Inglourious Basterds

Rating *****


Not everybody likes Quentin Tarantino… or his films. I actually met him briefly in 2007. He came across as friendly, genuinely enthutiastic, and surprisingly humble for such a notorious motormouth tooter of his own horn. He shook my hand energetically (using both of his hands) and was more than happy to sign a copy of the Death Proof screenplay. As fuel for my own film making ambition it reads “James, w/love, good luck! Quentin” But arse-kissing aside, I’m not a blind devotee. In recent years the 90’s “wonder-kid” accolades dried up, replaced by stinging criticism that he had become a parody of himself. At times his trademark dialogue felt increasingly forced, more like the work of a fan-boy than the master himself. However, I still enjoyed Kill Bill and Death Proof as they showcased different and considerable strengths. Mainly that this guy can really shoot an action scene! And he does it without green screens or digital doubles, just great angles, fluid choreography, and genuinely risky stunts. You know, the proper tools of genre cinema.

Where as early masterpieces like Pulp Fiction felt like they took place in our reality, Kill Bill was intentionally set in parallel cinematic universe. When Vincent Vega and Jules Winnfield catch a movie, this is what they would watch. I was anxious to discover where Inglourious Basterds would sit on this reality scale. Turns out, it sits comfortably in the middle, and it’s all the better for it. The two worlds converge with sublime results. The script is razor sharp, funny, and shocking, with inspired dialogue delivered by fully rounded and diverse characters you’ll really care about. Perfomances across the board are excellent. especially Christoph Waltz as nazi officer Col. Hans “The Jew Hunter” Landa. Once again, Tarantino has cherry picked an obscure actor then elevated him to instant stardom and iconic status. In the coming months we should expect Waltz to hunt down awards with ruthless efficiency, Hans Landa would be proud. This is the most rewarding screen villain since Heath Ledger’s Joker, credit where credit is Jew! Brad Pitt also deserves kudos for his comic timing as Lt. Aldo “The Apache” Raine. At one point he attempts to go undercover as an Italian film maker, quite a challenge for this gravely voiced Tennessee native to pull of an “Eye-talian” accent. Pitt’s expressions in this scene are priceless, clearly channeling Marlon Brando in The Godfather.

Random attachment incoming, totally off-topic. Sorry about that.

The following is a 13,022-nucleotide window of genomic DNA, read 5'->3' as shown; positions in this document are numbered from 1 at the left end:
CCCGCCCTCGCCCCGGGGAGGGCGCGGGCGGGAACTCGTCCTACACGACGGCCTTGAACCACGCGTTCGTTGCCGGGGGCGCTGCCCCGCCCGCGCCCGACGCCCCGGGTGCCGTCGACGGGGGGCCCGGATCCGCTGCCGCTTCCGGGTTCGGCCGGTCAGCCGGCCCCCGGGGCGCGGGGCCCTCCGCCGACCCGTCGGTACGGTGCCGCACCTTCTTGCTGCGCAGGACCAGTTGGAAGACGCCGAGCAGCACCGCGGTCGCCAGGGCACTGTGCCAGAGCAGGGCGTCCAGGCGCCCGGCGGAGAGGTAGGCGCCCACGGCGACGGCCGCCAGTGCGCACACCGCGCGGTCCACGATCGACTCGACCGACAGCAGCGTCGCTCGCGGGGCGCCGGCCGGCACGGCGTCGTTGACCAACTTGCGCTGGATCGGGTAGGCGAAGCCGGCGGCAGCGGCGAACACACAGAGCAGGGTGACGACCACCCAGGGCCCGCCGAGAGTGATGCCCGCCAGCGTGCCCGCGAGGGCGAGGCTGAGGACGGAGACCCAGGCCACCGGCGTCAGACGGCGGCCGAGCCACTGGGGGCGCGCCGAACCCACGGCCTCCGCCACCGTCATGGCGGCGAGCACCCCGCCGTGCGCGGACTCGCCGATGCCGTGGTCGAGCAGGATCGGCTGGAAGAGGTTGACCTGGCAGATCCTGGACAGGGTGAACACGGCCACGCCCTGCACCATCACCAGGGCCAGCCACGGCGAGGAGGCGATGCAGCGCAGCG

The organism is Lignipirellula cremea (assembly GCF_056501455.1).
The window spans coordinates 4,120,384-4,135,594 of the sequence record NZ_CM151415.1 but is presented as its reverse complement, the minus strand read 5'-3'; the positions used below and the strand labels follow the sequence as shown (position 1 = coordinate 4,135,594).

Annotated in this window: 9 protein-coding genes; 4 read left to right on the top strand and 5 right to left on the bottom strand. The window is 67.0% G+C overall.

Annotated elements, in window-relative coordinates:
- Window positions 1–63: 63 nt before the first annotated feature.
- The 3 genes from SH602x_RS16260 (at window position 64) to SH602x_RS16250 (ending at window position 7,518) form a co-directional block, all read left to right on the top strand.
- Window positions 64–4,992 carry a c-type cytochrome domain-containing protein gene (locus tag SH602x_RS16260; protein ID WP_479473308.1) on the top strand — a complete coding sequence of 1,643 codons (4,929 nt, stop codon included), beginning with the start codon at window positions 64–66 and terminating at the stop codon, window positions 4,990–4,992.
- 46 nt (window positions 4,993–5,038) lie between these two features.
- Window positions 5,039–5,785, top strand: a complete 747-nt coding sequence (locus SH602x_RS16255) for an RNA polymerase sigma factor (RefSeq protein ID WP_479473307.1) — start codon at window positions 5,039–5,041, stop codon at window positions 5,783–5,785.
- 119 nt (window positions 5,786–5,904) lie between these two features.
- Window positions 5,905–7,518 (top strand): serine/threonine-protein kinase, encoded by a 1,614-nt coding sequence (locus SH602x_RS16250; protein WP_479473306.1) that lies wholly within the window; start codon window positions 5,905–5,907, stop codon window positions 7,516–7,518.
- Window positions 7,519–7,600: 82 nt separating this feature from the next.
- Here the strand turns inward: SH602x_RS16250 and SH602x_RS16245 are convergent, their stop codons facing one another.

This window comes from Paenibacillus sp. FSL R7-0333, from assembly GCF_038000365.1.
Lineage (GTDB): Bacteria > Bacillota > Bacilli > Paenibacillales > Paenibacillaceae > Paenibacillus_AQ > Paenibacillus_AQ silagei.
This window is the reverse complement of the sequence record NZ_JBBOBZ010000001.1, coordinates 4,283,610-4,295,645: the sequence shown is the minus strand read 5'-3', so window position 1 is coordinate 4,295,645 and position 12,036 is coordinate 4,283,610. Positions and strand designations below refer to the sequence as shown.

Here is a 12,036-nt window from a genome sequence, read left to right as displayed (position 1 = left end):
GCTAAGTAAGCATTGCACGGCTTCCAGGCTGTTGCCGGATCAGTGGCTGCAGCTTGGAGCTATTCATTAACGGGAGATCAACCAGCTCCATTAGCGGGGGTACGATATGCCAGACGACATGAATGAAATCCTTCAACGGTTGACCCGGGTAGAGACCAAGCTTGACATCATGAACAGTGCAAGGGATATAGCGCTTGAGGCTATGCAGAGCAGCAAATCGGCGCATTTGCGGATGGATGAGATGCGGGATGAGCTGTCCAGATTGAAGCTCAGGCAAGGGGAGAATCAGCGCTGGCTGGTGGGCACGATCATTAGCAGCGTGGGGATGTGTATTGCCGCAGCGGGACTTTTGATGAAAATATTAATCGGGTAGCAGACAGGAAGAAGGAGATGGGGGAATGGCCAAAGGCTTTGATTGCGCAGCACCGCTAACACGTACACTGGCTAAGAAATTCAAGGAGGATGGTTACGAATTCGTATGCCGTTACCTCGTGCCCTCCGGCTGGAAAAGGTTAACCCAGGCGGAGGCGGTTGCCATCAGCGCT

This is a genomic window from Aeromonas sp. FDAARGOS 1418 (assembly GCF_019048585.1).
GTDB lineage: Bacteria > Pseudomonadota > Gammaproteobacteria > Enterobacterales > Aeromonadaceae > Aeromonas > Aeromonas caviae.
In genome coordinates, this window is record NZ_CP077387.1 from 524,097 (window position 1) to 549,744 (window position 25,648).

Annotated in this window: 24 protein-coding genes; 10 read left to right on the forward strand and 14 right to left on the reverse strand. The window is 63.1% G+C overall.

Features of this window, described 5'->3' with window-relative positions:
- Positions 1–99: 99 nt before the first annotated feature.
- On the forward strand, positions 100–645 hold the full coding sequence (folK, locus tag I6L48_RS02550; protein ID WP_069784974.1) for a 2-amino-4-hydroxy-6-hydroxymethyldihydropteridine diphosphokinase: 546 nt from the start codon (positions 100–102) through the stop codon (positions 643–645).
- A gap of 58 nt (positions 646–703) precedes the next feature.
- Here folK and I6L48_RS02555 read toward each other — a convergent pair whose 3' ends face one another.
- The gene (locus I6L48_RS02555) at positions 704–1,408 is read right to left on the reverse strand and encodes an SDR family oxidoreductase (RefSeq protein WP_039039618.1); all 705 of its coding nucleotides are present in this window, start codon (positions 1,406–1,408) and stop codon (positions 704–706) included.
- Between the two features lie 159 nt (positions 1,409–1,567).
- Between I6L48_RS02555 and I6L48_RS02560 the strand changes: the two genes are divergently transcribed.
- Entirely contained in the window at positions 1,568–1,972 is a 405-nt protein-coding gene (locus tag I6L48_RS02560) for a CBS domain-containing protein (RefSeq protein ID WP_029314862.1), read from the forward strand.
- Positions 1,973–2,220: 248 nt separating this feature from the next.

Being a marriage of both ends of the Tarantino spectrum, there are several times where we slip in to questionable homage/gimmick mode. At one point he even uses the “Pussy Wagon” font while throwing a Sam Jackson voiceover into the mix! It threatens to bring the whole film crashing through the fourth wall  and descend into the most violent episode of “Allo ‘Allo!” you’ve ever seen. However, these are minor bumps in the road to glory. I loved the story significance of film itself, depicted as a precious commodity with the potential to change the course of history. Most impressively, Tarantino applies this notion so skilfully it never feels like a tacked on anorak-pleaser. After the fairly straightforward revenge quest in Kill Bill, I wasn’t expecting the plot to offer so many rewarding twists and fascinating sub plots. Throughout it’s first half, Basterds skillfully prepares all the main ingredients for a delicious 4 course blow-out banquet of a finale. It eclipses KB’s House of Blue Leaves set piece through tension, pathos, and pure satisfaction. I won’t spoil it by revealing specific details, but it surely ranks as one of the most satisfying and expertly crafted endings ever! The powerful imagery and subtext converge to become a cathartic juggernaut of pure entertainment. I was dosed up on a celluliod sugarrush of joy. I wont reveal the closing line of dialgoue, or the character who delivers it, but I whole heartedly agree with the sentiment. It’s his best work since Pulp Fiction and possibly in a moment of madness I’d rank it not just as an equal, but superior! Welcome back Quentin you glorious basterd!


~ by thewholebuffalo on August 24, 2009.

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